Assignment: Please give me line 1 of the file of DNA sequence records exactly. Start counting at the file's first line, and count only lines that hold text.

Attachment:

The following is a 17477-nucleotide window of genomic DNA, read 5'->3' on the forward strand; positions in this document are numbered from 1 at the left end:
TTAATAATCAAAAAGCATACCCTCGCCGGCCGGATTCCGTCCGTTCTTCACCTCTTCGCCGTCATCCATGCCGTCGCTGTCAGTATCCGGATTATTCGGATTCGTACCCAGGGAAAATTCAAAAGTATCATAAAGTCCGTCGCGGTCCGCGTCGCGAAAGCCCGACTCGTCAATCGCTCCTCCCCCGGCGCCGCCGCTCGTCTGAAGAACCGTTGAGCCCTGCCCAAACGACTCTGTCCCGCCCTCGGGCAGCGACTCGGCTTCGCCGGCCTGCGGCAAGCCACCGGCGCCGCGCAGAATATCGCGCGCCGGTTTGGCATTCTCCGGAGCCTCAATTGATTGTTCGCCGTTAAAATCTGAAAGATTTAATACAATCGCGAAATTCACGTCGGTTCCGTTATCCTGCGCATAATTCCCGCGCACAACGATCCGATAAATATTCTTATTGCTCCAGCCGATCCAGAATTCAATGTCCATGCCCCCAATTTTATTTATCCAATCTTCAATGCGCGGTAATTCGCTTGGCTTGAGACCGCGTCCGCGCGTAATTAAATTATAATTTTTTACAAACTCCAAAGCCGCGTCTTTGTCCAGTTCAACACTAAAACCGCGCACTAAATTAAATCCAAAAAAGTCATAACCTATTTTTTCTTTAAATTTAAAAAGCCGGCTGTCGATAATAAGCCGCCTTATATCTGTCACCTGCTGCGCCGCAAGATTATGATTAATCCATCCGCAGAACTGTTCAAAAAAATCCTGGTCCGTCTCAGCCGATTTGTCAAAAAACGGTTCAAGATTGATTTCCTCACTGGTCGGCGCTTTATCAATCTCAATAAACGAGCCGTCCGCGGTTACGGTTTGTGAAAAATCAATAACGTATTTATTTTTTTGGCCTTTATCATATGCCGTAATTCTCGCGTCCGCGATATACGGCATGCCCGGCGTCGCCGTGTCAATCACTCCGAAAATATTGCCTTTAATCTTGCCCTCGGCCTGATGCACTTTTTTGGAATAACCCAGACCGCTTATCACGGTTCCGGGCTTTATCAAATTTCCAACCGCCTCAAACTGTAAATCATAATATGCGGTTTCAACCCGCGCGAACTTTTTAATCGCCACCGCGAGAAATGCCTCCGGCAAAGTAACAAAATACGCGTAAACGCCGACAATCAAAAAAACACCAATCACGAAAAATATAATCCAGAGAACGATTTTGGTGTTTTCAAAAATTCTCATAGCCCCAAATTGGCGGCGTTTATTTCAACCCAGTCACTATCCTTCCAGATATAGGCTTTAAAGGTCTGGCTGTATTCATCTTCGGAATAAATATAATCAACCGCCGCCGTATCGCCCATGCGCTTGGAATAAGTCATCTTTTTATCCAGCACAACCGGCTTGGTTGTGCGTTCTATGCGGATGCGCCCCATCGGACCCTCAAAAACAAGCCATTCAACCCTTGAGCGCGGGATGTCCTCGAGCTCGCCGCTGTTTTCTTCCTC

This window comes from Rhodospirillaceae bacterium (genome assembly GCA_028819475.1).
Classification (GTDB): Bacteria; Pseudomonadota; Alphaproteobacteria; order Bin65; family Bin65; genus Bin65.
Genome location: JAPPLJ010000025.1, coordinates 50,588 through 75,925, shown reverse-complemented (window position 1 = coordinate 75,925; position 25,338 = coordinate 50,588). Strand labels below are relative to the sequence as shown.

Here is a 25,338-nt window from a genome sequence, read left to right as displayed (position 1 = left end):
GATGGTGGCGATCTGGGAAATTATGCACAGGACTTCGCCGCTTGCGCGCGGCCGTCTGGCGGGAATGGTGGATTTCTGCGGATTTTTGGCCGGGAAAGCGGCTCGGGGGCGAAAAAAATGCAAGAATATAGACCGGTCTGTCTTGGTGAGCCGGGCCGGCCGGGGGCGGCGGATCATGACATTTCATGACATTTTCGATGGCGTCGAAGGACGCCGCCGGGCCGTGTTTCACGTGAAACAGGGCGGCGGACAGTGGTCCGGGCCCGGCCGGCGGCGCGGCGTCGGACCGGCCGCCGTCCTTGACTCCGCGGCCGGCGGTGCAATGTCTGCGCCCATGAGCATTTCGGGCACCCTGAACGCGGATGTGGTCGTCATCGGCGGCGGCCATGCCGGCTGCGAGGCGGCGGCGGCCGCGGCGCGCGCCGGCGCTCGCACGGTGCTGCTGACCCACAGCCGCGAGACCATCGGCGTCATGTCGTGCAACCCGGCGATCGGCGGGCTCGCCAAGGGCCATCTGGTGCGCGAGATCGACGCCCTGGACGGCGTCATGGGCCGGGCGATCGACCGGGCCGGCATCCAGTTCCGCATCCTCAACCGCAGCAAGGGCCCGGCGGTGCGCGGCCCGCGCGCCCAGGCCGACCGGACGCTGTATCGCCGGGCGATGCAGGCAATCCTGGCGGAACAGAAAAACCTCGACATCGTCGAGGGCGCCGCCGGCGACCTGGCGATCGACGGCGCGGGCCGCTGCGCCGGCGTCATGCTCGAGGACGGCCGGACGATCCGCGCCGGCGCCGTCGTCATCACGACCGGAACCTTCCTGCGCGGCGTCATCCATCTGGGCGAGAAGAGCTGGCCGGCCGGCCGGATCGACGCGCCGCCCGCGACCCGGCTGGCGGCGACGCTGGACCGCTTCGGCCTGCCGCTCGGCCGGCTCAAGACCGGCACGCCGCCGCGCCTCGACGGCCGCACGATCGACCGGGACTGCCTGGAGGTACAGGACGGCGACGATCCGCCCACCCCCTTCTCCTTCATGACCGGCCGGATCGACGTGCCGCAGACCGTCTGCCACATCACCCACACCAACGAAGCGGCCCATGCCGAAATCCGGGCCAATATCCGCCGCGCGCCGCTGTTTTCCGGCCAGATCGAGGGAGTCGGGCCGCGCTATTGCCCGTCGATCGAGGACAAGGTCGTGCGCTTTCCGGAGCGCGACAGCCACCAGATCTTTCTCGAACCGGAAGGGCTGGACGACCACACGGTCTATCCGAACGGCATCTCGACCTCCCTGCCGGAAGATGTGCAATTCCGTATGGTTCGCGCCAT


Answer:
The following is a 17477-nucleotide window of genomic DNA, read 5'->3' on the forward strand; positions in this document are numbered from 1 at the left end: